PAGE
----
Senior councillor hits out at Britain's 'claim culture'
A SENIOR city councillor has hit out at what he calls "spurious" claim culture after revealing the local authority paid out £611,816 in compensation to those injured on Hull's streets last year.
Councillor Martin Mancey says the amount the highways department paid out in 2012/13 – a 60 per cent increase on the previous financial year – could have been spent on improving the city's pothole-riddled roads.
In 2011/12, the department paid out £381,295 in compensation claims.
Cllr Mancey, the portfolio holder for transport and the man in the firing line for the condition of Hull's roads, said: "We live in a claim culture – and we seem to be going down the same path as America.
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"I would put these so-called 'no win, no fee' law firms in the same immoral category as payday loan companies.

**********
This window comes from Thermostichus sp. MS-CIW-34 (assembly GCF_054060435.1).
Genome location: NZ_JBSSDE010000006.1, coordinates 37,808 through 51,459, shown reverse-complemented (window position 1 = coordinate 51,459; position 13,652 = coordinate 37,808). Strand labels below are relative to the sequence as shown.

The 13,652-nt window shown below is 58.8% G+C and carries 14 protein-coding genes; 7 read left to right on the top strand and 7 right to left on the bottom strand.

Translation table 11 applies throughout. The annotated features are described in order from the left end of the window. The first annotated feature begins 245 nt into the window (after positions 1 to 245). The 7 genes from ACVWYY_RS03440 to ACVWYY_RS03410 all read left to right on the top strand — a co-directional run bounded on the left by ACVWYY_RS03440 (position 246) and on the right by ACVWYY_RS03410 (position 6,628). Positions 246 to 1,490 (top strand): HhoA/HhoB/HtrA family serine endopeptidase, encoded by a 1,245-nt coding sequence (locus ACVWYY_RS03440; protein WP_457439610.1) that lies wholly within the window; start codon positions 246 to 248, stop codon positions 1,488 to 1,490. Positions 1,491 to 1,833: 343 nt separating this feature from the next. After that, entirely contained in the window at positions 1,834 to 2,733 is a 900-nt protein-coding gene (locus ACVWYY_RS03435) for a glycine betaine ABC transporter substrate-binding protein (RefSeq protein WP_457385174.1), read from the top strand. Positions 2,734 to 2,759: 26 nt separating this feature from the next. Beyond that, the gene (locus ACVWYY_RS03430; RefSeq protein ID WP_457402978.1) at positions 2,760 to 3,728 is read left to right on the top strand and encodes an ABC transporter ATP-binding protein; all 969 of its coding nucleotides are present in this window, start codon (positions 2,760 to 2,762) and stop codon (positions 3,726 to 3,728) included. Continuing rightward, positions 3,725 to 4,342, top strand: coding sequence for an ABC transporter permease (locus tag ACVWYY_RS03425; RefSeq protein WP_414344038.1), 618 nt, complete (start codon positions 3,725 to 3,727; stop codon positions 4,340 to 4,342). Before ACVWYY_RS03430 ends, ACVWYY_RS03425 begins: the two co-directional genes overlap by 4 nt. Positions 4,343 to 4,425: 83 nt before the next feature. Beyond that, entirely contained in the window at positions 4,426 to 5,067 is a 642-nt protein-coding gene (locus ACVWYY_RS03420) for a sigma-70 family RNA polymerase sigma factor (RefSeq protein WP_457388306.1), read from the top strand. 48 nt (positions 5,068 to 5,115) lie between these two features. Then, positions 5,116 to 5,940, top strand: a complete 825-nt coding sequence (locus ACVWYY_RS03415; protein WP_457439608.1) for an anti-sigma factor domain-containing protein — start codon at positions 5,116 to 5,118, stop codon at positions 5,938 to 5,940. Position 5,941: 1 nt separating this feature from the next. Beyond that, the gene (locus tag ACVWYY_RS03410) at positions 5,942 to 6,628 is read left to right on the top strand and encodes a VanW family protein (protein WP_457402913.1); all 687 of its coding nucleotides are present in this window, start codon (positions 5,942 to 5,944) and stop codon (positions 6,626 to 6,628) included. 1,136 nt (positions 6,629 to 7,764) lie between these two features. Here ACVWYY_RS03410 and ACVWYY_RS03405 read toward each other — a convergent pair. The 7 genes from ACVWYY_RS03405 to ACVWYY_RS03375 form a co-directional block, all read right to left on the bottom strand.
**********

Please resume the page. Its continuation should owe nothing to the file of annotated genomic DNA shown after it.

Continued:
"We are paying out £400,000, £500,000, £600,000-plus in claims each year – that's money we cannot spend on repairing roads."
Cllr Mancey says he believes law firms now actively encourage those involved in accidents to claim for compensation.
"I have personal experience of this," he said. "I was involved in a minor road traffic accident and somehow a personal injury law firm found out about it and contacted me.
"The company attempted to persuade me to make a claim, which of course, I didn't.
"Clearly, there are genuine cases, where people have become incapacitated as a result of a serious accident. But there are, in my opinion, an awful lot of spurious claims.
"People really need to take some responsibility for their own actions. Occasionally, accidents happen, but often it seems someone has to be blamed."
Cllr Mancey said the pay-outs may not correlate with when accidents happened, due to lengthy legal processes.
"In order to protect taxpayers' funds, investigations are made before claims are settled," he said. "In some cases, this can take some time."
Cllr Mancey last week admitted there is a £50m backlog of repairs, leaving some roads in the worst condition he has ever seen them in.
But he says the highways department would need another £5m a year to even begin to restore the roads to a condition he believes motorists have the right to expect.